And sure, there are the inevitable responses to issues like this. Why not just lose the weight? Why not be more active? Why not get healthier? Is it the responsibility of institutions or individuals to cater to fat people?
Well, those are questions that open up a whole host of other issues about the way society and culture views body types. But I can tell you this. I’m not unhealthy. My blood pressure is perfect. I don’t have diabetes.
Oh, and last summer, inspired by the USWNT during the Women’s World Cup (and in particular, Ali Krieger’s stories of her multiple comebacks after what could have been career-ending injuries), I actually did a C25K program and ran in a 5K in the fall.
Yeah, me. The fat girl.
So it’s not just that I’m lazy (I’m willing to admit that I can be), unhealthy (I’m not), or some other accusation someone wants to toss at me. And others who experience similar things aren’t either. The issue is that larger people exist, that we can be just as passionate as fans as everyone else, but we are continually reminded that sports just aren’t for us by the limited merchandise options made available.
We are literally being sized out of athletic patronage.
So, back to that last question: Should there be more size options? My answer is going to be yes. Yes, federations and teams and players should try to offer products in larger sizes. I’m not even saying that every product has to go up to 5XL or above. But one or two of them? Absolutely.
We buy tickets. We squeeze ourselves into uncomfortable stadium seating that gouges into our hips, and if we look like we’re on the edge of our seats for the whole game, it’s 50% excitement and 50% because the armrests don’t hurt our sides that way. We buy merchandise that we can wear (snapbacks and scarves) or display (flags and signs) and merchandise that we’re apprehensive about wearing (jerseys, shorts, t-shirts, jackets, socks, etc.). We show up to games, and sometimes, honestly, sometimes we’re a little afraid or anxious about what other people think. Are our rolls of fat showing? Do we look ridiculous in this? Do people think we’re trying too hard, that we know less or aren’t truly fans because we weigh more?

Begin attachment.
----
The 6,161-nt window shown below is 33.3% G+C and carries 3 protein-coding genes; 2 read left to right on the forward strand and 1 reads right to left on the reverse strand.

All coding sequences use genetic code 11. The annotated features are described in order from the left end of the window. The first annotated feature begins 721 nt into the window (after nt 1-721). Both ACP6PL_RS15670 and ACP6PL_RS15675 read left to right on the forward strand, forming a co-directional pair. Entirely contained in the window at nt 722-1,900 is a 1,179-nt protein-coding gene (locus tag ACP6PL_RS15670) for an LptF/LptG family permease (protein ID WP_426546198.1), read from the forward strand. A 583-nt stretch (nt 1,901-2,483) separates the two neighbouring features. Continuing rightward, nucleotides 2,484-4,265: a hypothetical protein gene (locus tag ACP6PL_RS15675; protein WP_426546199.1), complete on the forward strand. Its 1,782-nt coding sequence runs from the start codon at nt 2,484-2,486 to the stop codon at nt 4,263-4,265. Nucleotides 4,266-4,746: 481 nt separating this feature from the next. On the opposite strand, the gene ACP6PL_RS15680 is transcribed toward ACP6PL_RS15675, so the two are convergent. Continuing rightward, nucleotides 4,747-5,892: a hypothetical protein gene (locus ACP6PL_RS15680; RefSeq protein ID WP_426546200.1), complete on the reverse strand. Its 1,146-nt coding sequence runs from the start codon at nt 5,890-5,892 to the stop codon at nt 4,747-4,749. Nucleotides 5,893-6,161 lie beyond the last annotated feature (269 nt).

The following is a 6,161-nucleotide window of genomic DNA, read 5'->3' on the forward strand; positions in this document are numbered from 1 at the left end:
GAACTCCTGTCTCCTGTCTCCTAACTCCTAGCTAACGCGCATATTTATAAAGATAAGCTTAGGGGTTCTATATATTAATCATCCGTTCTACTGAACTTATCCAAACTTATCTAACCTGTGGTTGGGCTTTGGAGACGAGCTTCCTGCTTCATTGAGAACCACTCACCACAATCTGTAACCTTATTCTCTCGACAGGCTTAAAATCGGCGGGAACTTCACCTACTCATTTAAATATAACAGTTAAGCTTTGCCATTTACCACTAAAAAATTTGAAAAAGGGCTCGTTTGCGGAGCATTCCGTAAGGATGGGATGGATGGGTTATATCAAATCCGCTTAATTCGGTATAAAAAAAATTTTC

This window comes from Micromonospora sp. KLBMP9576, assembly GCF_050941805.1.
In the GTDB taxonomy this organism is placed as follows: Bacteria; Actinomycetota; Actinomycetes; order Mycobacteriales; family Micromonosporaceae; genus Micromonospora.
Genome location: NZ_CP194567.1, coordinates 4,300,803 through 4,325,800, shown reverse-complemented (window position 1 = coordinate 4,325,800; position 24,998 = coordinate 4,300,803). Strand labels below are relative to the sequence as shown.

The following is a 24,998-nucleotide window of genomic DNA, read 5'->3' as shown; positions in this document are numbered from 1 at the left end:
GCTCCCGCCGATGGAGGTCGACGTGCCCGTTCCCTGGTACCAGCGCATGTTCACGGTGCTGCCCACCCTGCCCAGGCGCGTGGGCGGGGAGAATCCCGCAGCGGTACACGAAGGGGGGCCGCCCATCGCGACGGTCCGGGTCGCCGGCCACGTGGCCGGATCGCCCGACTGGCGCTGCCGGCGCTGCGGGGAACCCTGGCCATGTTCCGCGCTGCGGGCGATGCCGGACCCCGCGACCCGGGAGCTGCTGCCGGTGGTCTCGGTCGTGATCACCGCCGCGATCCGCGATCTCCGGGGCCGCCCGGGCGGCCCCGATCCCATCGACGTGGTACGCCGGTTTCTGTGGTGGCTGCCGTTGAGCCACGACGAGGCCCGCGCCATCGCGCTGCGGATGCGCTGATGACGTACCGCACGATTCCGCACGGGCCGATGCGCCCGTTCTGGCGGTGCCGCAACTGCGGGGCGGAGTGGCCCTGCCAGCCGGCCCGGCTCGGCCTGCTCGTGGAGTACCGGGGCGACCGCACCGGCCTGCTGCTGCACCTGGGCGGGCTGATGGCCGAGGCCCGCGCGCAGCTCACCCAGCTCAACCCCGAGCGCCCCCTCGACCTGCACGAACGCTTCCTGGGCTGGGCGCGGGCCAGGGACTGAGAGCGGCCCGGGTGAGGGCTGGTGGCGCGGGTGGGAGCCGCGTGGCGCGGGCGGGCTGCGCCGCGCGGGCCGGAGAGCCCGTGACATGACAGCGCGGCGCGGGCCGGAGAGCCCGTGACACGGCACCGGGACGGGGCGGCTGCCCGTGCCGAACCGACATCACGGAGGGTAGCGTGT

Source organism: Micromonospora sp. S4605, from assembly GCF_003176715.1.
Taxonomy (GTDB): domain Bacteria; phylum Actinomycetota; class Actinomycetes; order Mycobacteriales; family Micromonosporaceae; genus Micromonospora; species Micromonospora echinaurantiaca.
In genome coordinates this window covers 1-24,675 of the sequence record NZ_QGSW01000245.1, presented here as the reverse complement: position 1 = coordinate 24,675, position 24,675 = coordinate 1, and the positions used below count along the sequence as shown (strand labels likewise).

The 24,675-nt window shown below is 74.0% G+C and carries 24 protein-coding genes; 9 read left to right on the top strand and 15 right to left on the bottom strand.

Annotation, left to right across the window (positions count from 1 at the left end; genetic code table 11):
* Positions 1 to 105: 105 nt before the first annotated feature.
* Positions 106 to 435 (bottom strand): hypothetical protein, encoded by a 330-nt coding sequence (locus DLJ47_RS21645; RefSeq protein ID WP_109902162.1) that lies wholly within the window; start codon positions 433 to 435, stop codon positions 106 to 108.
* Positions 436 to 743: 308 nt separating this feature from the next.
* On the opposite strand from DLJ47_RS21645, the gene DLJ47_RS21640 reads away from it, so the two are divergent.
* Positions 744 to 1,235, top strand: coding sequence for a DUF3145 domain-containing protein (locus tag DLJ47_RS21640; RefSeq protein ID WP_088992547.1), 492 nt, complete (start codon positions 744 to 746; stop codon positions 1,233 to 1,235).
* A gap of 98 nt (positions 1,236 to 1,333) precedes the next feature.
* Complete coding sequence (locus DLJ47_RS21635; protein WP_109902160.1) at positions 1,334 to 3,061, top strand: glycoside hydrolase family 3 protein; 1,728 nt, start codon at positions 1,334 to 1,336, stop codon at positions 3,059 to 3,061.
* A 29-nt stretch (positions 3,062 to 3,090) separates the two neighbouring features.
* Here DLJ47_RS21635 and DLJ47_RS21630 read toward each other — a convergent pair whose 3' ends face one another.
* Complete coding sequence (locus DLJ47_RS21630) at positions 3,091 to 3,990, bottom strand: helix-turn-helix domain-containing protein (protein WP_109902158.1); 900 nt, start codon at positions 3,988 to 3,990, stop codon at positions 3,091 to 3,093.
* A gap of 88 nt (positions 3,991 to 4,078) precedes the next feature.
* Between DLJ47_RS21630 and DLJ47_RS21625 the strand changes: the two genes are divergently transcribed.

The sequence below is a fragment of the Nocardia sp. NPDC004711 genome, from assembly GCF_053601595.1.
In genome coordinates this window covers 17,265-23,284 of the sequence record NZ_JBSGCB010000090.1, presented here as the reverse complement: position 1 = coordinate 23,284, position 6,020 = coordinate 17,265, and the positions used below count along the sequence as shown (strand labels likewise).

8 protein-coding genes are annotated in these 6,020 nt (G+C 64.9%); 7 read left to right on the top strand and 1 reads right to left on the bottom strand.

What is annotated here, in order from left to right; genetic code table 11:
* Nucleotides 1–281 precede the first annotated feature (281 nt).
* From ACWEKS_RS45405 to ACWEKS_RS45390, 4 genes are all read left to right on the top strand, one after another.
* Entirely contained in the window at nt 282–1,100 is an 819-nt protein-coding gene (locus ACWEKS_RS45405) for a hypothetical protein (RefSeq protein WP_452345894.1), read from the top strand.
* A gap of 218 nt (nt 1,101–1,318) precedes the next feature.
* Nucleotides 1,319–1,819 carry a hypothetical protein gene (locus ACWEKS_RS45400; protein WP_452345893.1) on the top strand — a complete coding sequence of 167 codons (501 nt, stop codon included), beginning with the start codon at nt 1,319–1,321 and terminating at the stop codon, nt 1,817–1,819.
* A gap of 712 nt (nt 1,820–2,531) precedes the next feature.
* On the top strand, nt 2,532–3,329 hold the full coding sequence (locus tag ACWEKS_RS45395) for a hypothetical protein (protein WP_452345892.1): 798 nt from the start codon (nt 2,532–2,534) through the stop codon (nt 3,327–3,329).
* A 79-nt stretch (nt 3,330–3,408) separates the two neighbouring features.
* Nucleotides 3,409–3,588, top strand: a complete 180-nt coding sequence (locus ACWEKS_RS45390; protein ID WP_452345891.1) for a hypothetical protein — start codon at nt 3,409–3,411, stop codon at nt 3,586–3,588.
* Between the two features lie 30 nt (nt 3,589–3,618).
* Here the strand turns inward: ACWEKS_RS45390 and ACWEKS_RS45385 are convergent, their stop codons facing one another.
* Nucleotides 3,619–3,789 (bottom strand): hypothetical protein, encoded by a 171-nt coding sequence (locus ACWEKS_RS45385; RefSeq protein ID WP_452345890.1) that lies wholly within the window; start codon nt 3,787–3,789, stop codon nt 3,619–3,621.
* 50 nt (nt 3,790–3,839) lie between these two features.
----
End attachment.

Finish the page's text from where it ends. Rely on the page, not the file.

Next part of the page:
We cheer and we root and we are so, so proud of our players and our teams and our leagues.
Sometimes we don’t wear our gear at all. Sometimes we show up in things that fit us, things that make us feel like we don’t have to worry the whole day.
And then we wonder, the whole time, do people still know that we’re fans? Do they think we’re imposters? Do they know that we live and breathe and die by the scoreline? Our team’s place on the table?
Come the end of September, I’m going to be at that Red Stars game. And I’m going to be wearing some sort of soccer gear. I just wish I could be certain that I will be comfortable in it as I’m hooting and hollering and cheering the teams and the players on.